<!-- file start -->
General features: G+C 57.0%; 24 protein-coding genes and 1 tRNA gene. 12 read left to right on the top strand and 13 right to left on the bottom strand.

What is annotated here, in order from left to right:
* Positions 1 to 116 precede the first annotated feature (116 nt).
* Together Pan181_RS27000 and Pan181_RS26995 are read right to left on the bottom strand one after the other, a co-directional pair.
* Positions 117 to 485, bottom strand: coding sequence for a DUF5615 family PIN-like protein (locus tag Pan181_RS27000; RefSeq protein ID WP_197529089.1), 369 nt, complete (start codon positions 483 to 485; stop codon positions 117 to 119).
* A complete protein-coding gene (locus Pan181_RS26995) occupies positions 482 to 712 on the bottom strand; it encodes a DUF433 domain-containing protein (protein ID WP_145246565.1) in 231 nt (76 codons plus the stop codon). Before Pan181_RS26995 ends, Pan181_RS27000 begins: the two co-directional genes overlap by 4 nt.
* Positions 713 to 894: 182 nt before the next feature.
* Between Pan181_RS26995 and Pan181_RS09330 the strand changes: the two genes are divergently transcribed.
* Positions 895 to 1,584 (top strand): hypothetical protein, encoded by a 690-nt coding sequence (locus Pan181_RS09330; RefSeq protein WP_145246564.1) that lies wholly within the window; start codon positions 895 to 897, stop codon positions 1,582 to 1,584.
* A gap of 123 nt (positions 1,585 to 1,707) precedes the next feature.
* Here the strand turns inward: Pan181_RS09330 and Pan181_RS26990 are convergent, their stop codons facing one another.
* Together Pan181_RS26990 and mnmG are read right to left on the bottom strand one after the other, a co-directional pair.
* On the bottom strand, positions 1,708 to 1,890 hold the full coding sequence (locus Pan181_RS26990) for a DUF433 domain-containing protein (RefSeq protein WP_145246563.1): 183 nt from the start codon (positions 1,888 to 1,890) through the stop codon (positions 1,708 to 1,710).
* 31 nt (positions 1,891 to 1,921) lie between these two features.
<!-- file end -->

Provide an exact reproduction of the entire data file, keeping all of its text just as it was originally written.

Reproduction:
General features: G+C 57.0%; 24 protein-coding genes and 1 tRNA gene. 12 read left to right on the top strand and 13 right to left on the bottom strand.

What is annotated here, in order from left to right:
* Positions 1 to 116 precede the first annotated feature (116 nt).
* Together Pan181_RS27000 and Pan181_RS26995 are read right to left on the bottom strand one after the other, a co-directional pair.
* Positions 117 to 485, bottom strand: coding sequence for a DUF5615 family PIN-like protein (locus tag Pan181_RS27000; RefSeq protein ID WP_197529089.1), 369 nt, complete (start codon positions 483 to 485; stop codon positions 117 to 119).
* A complete protein-coding gene (locus Pan181_RS26995) occupies positions 482 to 712 on the bottom strand; it encodes a DUF433 domain-containing protein (protein ID WP_145246565.1) in 231 nt (76 codons plus the stop codon). Before Pan181_RS26995 ends, Pan181_RS27000 begins: the two co-directional genes overlap by 4 nt.
* Positions 713 to 894: 182 nt before the next feature.
* Between Pan181_RS26995 and Pan181_RS09330 the strand changes: the two genes are divergently transcribed.
* Positions 895 to 1,584 (top strand): hypothetical protein, encoded by a 690-nt coding sequence (locus Pan181_RS09330; RefSeq protein WP_145246564.1) that lies wholly within the window; start codon positions 895 to 897, stop codon positions 1,582 to 1,584.
* A gap of 123 nt (positions 1,585 to 1,707) precedes the next feature.
* Here the strand turns inward: Pan181_RS09330 and Pan181_RS26990 are convergent, their stop codons facing one another.
* Together Pan181_RS26990 and mnmG are read right to left on the bottom strand one after the other, a co-directional pair.
* On the bottom strand, positions 1,708 to 1,890 hold the full coding sequence (locus Pan181_RS26990) for a DUF433 domain-containing protein (RefSeq protein WP_145246563.1): 183 nt from the start codon (positions 1,888 to 1,890) through the stop codon (positions 1,708 to 1,710).
* 31 nt (positions 1,891 to 1,921) lie between these two features.